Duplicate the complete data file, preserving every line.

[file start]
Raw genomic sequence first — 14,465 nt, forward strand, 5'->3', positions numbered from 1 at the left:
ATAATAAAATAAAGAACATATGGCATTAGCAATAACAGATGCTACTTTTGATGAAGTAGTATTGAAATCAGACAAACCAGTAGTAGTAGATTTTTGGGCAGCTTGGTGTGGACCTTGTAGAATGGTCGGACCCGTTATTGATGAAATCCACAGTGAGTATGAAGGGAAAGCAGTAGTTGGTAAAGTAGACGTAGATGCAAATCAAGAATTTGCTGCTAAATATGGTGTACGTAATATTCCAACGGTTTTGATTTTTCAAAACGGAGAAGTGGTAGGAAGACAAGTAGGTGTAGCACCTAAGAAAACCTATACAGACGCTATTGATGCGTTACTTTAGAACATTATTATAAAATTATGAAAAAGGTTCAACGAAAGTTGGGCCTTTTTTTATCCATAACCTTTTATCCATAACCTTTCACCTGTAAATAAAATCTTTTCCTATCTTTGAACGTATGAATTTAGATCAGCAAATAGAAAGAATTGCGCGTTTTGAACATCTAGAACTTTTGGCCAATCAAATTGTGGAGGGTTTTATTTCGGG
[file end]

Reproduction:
Raw genomic sequence first — 14,465 nt, forward strand, 5'->3', positions numbered from 1 at the left:
ATAATAAAATAAAGAACATATGGCATTAGCAATAACAGATGCTACTTTTGATGAAGTAGTATTGAAATCAGACAAACCAGTAGTAGTAGATTTTTGGGCAGCTTGGTGTGGACCTTGTAGAATGGTCGGACCCGTTATTGATGAAATCCACAGTGAGTATGAAGGGAAAGCAGTAGTTGGTAAAGTAGACGTAGATGCAAATCAAGAATTTGCTGCTAAATATGGTGTACGTAATATTCCAACGGTTTTGATTTTTCAAAACGGAGAAGTGGTAGGAAGACAAGTAGGTGTAGCACCTAAGAAAACCTATACAGACGCTATTGATGCGTTACTTTAGAACATTATTATAAAATTATGAAAAAGGTTCAACGAAAGTTGGGCCTTTTTTTATCCATAACCTTTTATCCATAACCTTTCACCTGTAAATAAAATCTTTTCCTATCTTTGAACGTATGAATTTAGATCAGCAAATAGAAAGAATTGCGCGTTTTGAACATCTAGAACTTTTGGCCAATCAAATTGTGGAGGGTTTTATTTCGGG